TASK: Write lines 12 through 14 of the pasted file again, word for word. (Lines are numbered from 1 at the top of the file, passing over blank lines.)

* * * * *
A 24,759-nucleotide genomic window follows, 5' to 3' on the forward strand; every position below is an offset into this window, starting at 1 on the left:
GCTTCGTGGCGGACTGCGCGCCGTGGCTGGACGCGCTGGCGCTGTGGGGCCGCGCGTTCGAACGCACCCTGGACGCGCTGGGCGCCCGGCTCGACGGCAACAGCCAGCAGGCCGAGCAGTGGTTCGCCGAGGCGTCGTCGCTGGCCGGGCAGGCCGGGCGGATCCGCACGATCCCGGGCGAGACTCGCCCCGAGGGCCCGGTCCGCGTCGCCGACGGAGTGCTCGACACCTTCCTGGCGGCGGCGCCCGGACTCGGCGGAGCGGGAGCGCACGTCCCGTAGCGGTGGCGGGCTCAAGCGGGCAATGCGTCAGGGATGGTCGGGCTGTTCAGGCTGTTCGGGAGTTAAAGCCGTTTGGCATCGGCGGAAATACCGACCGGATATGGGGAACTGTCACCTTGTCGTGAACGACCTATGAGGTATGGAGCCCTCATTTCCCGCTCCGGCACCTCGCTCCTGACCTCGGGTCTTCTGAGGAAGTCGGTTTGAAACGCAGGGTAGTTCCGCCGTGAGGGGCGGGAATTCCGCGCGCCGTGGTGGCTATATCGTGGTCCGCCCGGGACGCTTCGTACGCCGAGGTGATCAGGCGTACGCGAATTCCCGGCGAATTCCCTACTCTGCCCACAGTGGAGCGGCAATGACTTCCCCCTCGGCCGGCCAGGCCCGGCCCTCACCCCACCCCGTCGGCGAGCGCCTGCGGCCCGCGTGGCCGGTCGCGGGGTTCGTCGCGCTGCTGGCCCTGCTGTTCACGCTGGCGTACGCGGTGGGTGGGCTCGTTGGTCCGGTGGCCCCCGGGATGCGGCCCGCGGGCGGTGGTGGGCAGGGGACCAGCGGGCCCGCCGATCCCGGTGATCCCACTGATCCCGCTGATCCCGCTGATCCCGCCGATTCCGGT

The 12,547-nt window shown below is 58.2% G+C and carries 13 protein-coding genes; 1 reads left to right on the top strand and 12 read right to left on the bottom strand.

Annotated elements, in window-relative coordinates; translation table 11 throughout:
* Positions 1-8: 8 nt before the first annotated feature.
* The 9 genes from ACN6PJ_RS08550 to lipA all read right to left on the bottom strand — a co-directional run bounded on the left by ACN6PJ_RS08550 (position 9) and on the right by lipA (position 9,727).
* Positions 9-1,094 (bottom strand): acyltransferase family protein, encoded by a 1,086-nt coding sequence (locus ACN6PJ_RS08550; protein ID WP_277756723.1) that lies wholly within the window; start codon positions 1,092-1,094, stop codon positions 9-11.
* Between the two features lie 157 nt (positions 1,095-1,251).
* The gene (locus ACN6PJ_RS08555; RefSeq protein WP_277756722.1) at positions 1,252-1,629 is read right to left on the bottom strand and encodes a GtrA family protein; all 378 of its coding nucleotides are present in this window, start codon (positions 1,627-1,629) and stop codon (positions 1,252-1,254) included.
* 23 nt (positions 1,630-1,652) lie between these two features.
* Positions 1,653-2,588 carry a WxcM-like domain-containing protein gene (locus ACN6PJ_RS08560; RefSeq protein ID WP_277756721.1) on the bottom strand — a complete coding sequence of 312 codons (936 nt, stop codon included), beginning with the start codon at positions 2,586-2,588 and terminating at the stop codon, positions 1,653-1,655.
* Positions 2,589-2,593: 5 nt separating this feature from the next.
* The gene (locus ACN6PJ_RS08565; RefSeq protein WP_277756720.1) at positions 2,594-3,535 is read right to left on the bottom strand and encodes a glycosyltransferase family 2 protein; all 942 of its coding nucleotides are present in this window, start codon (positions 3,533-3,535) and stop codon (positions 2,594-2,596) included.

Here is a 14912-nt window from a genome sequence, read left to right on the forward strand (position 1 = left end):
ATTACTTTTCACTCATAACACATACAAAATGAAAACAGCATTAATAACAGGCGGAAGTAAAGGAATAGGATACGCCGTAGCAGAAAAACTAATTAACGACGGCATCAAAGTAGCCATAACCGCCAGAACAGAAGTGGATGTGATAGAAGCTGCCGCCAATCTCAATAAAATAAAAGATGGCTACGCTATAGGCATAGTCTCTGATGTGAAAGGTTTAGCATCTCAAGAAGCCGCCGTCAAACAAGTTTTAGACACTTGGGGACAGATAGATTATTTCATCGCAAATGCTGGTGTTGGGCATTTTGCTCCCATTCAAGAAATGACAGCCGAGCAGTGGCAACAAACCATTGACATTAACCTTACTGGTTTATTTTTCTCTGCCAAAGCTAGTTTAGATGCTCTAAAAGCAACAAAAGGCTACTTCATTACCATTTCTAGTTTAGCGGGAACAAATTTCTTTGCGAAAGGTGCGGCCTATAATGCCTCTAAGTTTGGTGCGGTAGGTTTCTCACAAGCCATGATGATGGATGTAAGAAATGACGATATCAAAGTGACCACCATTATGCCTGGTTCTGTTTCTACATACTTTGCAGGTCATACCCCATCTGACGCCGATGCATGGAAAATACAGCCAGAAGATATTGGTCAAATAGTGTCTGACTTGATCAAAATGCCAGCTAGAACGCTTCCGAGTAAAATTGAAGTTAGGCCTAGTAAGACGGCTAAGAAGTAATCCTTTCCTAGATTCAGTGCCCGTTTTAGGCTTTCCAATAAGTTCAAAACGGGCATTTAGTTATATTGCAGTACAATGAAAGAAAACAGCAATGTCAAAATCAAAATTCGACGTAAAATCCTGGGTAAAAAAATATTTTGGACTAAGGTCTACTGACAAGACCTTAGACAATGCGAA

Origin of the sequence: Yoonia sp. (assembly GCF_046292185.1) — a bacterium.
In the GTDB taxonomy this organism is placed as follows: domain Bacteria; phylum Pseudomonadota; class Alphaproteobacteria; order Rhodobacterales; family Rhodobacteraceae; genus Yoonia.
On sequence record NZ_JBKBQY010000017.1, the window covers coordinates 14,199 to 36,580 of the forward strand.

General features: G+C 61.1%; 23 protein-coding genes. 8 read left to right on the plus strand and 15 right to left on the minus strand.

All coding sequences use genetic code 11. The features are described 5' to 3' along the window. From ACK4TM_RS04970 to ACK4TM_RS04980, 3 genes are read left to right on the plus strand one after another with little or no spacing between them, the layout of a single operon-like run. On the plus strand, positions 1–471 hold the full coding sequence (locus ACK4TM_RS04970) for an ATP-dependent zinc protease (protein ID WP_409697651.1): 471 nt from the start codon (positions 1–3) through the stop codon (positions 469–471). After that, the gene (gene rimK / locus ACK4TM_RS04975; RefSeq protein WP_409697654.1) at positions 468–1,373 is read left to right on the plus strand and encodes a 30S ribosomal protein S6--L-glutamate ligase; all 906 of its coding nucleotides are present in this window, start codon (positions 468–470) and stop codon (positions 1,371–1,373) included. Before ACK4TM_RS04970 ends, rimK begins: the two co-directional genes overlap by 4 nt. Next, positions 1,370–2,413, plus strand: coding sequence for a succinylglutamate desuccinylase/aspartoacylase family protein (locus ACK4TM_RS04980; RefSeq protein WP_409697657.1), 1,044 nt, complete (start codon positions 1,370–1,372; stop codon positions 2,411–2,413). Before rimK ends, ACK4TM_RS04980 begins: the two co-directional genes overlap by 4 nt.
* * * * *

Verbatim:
* Positions 2,589-2,593: 5 nt separating this feature from the next.
* The gene (locus ACN6PJ_RS08565; RefSeq protein WP_277756720.1) at positions 2,594-3,535 is read right to left on the bottom strand and encodes a glycosyltransferase family 2 protein; all 942 of its coding nucleotides are present in this window, start codon (positions 3,533-3,535) and stop codon (positions 2,594-2,596) included.

Here is a 14912-nt window from a genome sequence, read left to right on the forward strand (position 1 = left end):